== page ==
The Prenatal Influence of Peace—She who expects to become a mother should keep her soul in the love of God. Her mind should be at peace; she should rest in the love of Jesus, practicing the words of Christ. She should remember that the mother is a laborer together with God.—The Signs of the Times, April 9, 1896. (The Adventist Home, 259.)1MCP 132.3

    Father to Become Acquainted With Physical Law—The strength of the mother should be tenderly cherished. Instead of spending her precious strength in exhausting labor, her care and burdens should be lessened. Often the husband and father is unacquainted with the physical laws which the well-being of his family requires him to understand. Absorbed in the struggle for a livelihood, or bent on acquiring wealth and pressed with cares and perplexities, he allows to rest upon the wife and mother burdens that overtax her strength at the most critical period and cause feebleness and disease.—The Ministry of Healing, 373 (1905).1MCP 132.4

    Children Robbed of Mental Elasticity—If the mother is deprived of the care and comforts she should have, if she is allowed to exhaust her strength through overwork or through anxiety and gloom, her children will be robbed of the vital force and of the mental elasticity and cheerful buoyancy they should inherit. Far better will it be to make the mother's life bright and cheerful, to shield her from want, wearing labor, and depressing care, and let the children inherit good constitutions so that they may battle their way through life with their own energetic strength.—The Ministry of Healing, 375 (1905).1MCP 132.5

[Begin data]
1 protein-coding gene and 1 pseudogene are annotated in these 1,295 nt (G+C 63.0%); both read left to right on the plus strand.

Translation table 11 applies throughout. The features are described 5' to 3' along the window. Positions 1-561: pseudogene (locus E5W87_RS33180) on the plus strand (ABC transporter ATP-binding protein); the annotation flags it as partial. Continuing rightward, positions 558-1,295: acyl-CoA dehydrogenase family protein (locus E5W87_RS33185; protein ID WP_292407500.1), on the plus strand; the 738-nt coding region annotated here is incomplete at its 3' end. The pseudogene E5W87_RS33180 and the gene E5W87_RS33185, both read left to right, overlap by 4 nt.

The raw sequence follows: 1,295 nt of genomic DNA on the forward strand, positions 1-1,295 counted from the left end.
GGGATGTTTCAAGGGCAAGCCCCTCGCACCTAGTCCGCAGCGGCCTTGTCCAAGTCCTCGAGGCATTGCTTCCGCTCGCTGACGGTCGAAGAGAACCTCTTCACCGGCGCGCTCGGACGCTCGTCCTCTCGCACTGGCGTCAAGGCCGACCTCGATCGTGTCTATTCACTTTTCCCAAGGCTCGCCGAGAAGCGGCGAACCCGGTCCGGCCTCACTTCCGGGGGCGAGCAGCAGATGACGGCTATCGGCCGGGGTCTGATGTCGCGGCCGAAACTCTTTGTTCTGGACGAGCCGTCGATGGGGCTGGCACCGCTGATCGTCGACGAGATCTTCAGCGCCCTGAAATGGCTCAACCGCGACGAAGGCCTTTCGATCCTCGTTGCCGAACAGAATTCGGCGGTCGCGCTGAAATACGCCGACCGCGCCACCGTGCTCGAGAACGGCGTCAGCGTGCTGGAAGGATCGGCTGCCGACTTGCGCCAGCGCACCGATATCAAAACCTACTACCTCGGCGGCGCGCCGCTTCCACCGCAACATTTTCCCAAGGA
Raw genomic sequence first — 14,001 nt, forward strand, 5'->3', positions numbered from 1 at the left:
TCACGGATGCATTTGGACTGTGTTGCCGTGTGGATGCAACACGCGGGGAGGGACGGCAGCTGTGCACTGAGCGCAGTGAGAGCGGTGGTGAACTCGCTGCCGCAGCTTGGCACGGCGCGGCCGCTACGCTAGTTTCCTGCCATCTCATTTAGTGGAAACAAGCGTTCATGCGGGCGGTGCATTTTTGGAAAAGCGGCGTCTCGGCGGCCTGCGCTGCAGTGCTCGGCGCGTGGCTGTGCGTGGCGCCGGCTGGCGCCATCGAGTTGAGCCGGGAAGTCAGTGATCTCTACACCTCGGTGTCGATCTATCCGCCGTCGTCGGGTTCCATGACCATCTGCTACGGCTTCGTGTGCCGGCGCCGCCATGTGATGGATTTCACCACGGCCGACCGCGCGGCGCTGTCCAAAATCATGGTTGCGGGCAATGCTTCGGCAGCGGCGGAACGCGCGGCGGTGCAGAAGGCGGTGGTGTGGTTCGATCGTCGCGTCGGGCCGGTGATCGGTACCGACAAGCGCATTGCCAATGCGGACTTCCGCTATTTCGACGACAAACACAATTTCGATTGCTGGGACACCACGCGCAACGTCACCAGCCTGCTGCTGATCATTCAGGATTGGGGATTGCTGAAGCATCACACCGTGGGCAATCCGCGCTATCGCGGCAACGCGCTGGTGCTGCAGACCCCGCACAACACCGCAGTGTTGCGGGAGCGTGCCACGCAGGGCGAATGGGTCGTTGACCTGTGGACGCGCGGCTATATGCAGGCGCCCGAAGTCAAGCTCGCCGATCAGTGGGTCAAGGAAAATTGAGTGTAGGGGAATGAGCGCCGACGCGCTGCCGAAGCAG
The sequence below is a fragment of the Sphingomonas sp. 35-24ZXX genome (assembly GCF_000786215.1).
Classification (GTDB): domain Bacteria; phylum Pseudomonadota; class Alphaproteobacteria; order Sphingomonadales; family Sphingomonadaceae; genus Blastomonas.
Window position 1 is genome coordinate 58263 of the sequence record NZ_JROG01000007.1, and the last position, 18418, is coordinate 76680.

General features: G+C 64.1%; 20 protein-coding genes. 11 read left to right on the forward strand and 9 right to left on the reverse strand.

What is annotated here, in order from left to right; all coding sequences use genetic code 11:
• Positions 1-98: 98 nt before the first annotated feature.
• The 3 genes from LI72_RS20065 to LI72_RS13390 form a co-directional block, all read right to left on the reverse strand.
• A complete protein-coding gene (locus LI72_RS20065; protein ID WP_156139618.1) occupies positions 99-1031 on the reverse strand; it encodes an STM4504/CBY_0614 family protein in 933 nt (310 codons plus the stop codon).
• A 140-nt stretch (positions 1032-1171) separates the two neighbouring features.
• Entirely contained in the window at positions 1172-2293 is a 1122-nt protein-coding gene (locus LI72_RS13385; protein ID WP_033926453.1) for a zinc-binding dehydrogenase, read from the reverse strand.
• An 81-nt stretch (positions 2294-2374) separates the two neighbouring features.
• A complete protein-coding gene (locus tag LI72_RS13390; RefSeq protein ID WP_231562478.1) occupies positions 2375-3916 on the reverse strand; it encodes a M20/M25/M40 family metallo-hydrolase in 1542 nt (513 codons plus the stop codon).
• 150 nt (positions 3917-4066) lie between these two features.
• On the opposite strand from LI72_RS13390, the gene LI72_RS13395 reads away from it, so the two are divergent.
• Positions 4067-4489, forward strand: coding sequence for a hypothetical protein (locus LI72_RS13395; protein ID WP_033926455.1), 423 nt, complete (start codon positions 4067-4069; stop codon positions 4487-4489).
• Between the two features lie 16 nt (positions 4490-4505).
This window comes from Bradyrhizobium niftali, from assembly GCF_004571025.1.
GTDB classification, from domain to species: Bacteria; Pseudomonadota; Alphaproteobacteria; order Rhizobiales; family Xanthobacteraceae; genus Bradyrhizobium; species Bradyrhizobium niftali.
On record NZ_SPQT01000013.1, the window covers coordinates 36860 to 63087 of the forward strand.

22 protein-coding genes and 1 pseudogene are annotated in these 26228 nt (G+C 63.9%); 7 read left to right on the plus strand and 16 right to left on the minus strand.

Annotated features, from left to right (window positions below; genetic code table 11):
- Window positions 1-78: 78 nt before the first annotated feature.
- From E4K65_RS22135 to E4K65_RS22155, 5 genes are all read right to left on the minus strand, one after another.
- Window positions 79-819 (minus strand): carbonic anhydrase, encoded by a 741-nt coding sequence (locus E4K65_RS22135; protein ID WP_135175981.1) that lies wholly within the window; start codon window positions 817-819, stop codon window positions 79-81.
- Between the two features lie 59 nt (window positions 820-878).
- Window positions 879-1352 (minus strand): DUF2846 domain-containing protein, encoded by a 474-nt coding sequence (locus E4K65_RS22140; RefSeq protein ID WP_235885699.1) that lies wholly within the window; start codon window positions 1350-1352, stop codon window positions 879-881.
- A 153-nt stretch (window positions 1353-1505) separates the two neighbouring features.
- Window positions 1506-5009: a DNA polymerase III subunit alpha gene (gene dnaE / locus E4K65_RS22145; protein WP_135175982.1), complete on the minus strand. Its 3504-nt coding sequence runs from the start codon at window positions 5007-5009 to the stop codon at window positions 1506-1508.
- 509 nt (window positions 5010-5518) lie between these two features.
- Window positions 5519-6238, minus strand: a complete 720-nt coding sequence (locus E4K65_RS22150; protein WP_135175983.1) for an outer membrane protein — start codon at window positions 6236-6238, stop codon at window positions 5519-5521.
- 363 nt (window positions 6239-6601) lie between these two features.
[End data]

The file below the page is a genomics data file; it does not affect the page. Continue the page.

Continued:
Mother's Needs Not to Be Neglected—The mother's physical needs should in no case be neglected. Two lives are depending upon her, and her wishes should be tenderly regarded, her needs generously supplied. But at this time above all others she should avoid, in diet and in every other line, whatever would lessen physical or mental strength. By the command of God Himself she is placed under the most solemn obligation to exercise self-control.—The Ministry of Healing, 373 (1905).1MCP 133.1

    Wife's Responsibility—Women who possess principle and who are well instructed will not depart from simplicity of diet at this time [pregnancy] of all others. They will consider that another life is dependent upon them and will be careful in all their habits, and especially in diet.—Testimonies for the Church 2:382 (1870).1MCP 133.2